Appellant was convicted of rape of a five-year-old child. His motion for new trial was denied and he appeals from the judgment of conviction and the sentence imposed.
1. Appellant enumerates the general grounds. Appellant asserts that there was no evidence that the victim was "forcibly" raped and that, indeed, there was no evidence that penetration ever occurred. There was evidence that the child's undergarments were torn, that she had "an abrasion to the right temporal area of the head," and that she had suffered "a tear of the left vulva of the peritoneal area of the body, which is the external genitalia." The evidence of force, while perhaps not as overwhelming as that in Hill v. State, 246 Ga. 402
, 404 (271 SE2d 802
) (1980), was sufficient. See generally Henning v. State, 153 Ga. App. 465 (265 SE2d 372) (1980)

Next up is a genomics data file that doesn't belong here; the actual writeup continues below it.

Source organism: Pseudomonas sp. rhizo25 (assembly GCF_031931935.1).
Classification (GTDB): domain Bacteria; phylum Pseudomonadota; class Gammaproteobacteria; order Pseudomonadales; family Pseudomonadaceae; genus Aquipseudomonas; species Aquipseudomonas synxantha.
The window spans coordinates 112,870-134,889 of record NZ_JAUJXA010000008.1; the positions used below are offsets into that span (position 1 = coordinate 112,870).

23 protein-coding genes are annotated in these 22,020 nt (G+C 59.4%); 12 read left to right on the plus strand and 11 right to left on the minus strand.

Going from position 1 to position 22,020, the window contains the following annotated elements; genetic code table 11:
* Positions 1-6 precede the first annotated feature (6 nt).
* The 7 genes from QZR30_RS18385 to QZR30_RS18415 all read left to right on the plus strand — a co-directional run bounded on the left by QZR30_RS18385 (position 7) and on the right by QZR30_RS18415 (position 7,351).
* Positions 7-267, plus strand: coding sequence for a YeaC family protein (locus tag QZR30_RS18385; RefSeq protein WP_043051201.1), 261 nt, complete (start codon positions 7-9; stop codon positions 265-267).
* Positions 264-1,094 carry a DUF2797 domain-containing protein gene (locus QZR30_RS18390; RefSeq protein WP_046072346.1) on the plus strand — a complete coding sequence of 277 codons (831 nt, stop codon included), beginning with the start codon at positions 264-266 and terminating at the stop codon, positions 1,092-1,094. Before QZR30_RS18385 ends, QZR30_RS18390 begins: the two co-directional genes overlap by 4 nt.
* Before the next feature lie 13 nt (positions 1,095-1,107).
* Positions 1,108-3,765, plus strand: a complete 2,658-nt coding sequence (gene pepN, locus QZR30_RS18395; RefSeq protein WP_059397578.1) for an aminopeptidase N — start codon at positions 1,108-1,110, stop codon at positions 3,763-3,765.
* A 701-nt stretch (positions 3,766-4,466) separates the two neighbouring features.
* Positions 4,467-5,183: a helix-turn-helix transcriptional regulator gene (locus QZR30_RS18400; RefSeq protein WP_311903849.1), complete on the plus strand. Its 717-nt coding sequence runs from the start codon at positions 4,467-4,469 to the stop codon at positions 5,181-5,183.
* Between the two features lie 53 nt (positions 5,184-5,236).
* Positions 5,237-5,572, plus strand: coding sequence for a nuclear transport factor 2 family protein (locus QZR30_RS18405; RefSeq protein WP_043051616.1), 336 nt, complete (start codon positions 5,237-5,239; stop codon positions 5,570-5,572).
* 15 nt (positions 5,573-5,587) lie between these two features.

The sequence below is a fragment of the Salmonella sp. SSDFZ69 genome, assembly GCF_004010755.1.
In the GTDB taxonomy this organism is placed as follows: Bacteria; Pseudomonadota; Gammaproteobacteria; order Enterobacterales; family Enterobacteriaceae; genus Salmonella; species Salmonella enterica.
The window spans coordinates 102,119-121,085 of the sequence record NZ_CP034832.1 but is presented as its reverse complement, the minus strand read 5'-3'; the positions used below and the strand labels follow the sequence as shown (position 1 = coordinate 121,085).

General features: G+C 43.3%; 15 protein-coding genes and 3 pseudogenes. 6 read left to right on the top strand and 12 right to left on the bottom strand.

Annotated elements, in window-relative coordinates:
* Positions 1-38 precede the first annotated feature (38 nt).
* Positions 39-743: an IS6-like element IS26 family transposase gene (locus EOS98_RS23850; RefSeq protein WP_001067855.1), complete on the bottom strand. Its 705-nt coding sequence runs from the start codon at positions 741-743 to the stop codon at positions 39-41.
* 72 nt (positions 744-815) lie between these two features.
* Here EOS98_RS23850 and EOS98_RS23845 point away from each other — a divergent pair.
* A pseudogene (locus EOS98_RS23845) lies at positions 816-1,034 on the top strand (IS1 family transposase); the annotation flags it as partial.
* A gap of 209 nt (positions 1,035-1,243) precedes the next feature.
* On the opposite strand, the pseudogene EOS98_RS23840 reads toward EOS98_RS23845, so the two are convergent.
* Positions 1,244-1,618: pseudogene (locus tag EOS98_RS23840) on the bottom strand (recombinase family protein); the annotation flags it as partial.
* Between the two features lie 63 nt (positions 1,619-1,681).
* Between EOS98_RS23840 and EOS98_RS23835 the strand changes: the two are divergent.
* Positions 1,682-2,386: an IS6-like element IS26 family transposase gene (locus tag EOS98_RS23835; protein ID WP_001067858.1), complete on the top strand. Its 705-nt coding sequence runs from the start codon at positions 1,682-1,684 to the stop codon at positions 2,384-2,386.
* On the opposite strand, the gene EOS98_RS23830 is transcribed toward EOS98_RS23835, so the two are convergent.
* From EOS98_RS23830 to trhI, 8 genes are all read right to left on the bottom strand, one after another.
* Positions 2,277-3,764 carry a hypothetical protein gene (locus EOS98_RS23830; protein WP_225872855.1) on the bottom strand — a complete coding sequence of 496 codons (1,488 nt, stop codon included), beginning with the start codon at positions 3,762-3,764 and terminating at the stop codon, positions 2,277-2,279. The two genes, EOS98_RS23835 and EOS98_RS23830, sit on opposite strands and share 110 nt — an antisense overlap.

. Likewise, the evidence of penetration was sufficient. See generally Jackson v. State, 157 Ga. App. 604 (1) (278 SE2d 5) (1981)
. After a review of the entire record, we find that a rational trior of fact could reasonably have found from the evidence adduced at trial proof of appellant's guilt beyond a reasonable doubt. Jackson v. Virginia, 443 U. S. 307 (99 SC 2781, 61 LE2d 560) (1979).
2. Over appellant's hearsay objection, testimony by the victim's mother was given concerning certain statements incriminatory of appellant which had been related to her by the victim. It is urged that the testimony was not within any hearsay exception and was erroneously admitted into evidence. The testimony was properly admitted under the res gestae exception to the hearsay rule. Wallace v. State, 151 Ga. App. 171 (259 SE2d 172) (1979)
C. B. King, for appellant.